Baltimore’s Multifamily Market is Growing at an Unprecedented Rate
For years, others have considered Baltimore a second-tier market on the Interstate 95 Corridor, lacking the excitement that cities like Philadelphia and Washington, D.C., offer. Not so any more. Baltimore has evolved into a top-tier housing market that is nationally recognized by the investment community.
No longer a collection of relics from the “rust belt” banking town that it was decades ago, Baltimore is now a mosaic of adaptive reuses and a hot-bed for tech jobs. The Charm City is an incubator for creativity and entrepreneurship that sprouts from the world-renowned medical and educational institutions such as Johns Hop-kins and the University of Maryland Baltimore. As a result, net absorption for new multifamily units in 2017 surpassed city records and continues to grow at unprecedented rates.
There are many factors that contribute to strong levels of demand in a market, such as job growth, affordability and developers creating attractive space targeting all demographics.
Baltimore’s evolving job market continues its rapid expansion, driven primarily by “eds and meds.” The sector experienced 19 percent growth over the 10-year average and expand-ed 2.5 percent in 2017. Residents speciﬁcally target areas where they can live, work and play, and with an expanding job market, more employers continue to relocate to attract top talent in the city.
Outside of Baltimore’s traditional employers, the city has seen tremendous growth in tech employment. Baltimore was recently ranked No. 11 in CBRE’s annual “Scoring Tech Talent” report. Tech occupations rapidly expanded 12 percent over the past ﬁve years. The average wage for tech jobs in Baltimore is $98,824, and only continues to grow as national ﬁrms recognize Baltimore as an East Coast tech hub.
Affordability is also a major factor in the growth for multifamily demand. For many, Baltimore is considered the most affordable option on the I-95 Corridor. With Class A rents at $1,760 per month, downtown Baltimore is primed to compete with comparable markets, at a lower price. Washing-ton, D.C.’s Class A rents are 31 percent more expensive at $2,541 per month, and downtown Philadelphia’s Class A rents are at $2,251, 22 percent higher than Baltimore.
Despite the disparity in rents, Baltimore’s average household income ranks in the top 15 metros nationally, with residents earning $91,706 annually. The average renter in Baltimore spends 23 percent of his or her income on rent, less than other metros such as Boston (31 percent), New York (45.2 percent) and Philadelphia (29 percent).
As a result, developers have responded by creating more opportunities for both millennials and empty nesters to live close to where they work. This has culminated in 3,720 new units over the past three years, with 1,728 more units expected to de-liver this year.
Despite new supply, absorption is the strongest it has ever been. Bozzuto’s Anthem House project in Locust Point reached stabilization in less than a year, averaging 22 units absorbed per month since it delivered. PMC Property Group’s 300 St. Paul, an adaptive reuse of the former OneMain Financial Headquarters, has averaged 35 units absorbed per month since it delivered in December.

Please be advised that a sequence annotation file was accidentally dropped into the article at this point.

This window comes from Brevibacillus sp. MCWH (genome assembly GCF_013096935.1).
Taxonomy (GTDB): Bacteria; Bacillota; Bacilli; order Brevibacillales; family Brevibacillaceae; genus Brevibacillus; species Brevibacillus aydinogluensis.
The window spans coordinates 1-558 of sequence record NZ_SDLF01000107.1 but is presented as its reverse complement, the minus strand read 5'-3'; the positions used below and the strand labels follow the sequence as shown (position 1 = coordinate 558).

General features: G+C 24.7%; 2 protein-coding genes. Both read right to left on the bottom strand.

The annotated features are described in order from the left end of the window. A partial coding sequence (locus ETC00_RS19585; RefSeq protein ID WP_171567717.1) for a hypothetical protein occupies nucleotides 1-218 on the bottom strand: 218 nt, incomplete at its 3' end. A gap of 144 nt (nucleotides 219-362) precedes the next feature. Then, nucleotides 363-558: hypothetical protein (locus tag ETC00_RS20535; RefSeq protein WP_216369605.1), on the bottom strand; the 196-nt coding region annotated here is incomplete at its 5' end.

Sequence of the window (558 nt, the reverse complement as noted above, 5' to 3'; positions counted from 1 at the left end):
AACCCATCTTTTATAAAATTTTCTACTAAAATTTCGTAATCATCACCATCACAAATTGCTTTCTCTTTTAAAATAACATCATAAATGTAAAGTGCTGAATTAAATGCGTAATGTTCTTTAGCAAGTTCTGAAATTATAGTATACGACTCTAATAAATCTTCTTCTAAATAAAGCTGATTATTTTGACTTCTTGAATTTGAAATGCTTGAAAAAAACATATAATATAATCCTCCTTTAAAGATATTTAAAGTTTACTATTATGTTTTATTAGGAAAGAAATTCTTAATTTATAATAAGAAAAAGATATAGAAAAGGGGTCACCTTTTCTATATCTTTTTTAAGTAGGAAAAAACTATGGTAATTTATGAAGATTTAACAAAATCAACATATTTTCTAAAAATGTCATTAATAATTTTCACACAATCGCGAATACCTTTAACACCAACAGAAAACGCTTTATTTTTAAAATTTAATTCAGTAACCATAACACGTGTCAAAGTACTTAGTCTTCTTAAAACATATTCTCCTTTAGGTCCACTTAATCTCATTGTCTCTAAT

Regarding development, 10 projects are currently under construction in the city, with Questar’s project on the Inner Harbor, 414 Light, as the largest. Anyone driving through or past Baltimore can’t miss the 44-story high-rise project, adding 394 luxury units to the market, and bridging downtown Baltimore to Federal Hill via Light Street. The $170 million project offers unrivaled views of the harbor, and has generated signiﬁcant interest from renters. More than 2,300 interested potential tenants have signed up on the development’s website so far.
Baltimore’s job and rent growth have created a competitive bidding environment among several major institutional players, demonstrating the increasing diverse capital entering the Charm City. In 2017, 67 properties in the Baltimore metro area traded for $2.8 billion, a 26 percent increase in sales volume from 2016. This growth ranked Baltimore eighth in the U.S. when comparing top metros for year-over-year investment growth, placing the city in the spotlight as an emerging market for strong investment opportunities.
The top buyer in 2017 for the met-ro area was Morgan Properties, an apartment management and investment ﬁrm based in King of Prussia, Pennsylvania. The ﬁrm acquired 5,327 units in the area in 2017 for an aggregate value of $659.2 million. In. 2018, the company has continued to buy into the market with its most recent purchase, Orchard Meadows, a 240-unit project in nearby Ellicott City, for $50.5 million.
Whether it be Sagamore’s $5.5 billion redevelopment of Port Covington or Elon Musk’s plans to connect Baltimore to New York and D.C. via high-speed rail, there is no doubt that exciting initiatives are taking place in and around the city, and millennials, investors and businesses alike are taking note.
— By Mike Muldowney, Executive Vice President, and Dan Kaczowka, Research Coordinator, CBRE. This article originally appeared in the July 2018 issue of Southeast Real Estate Business.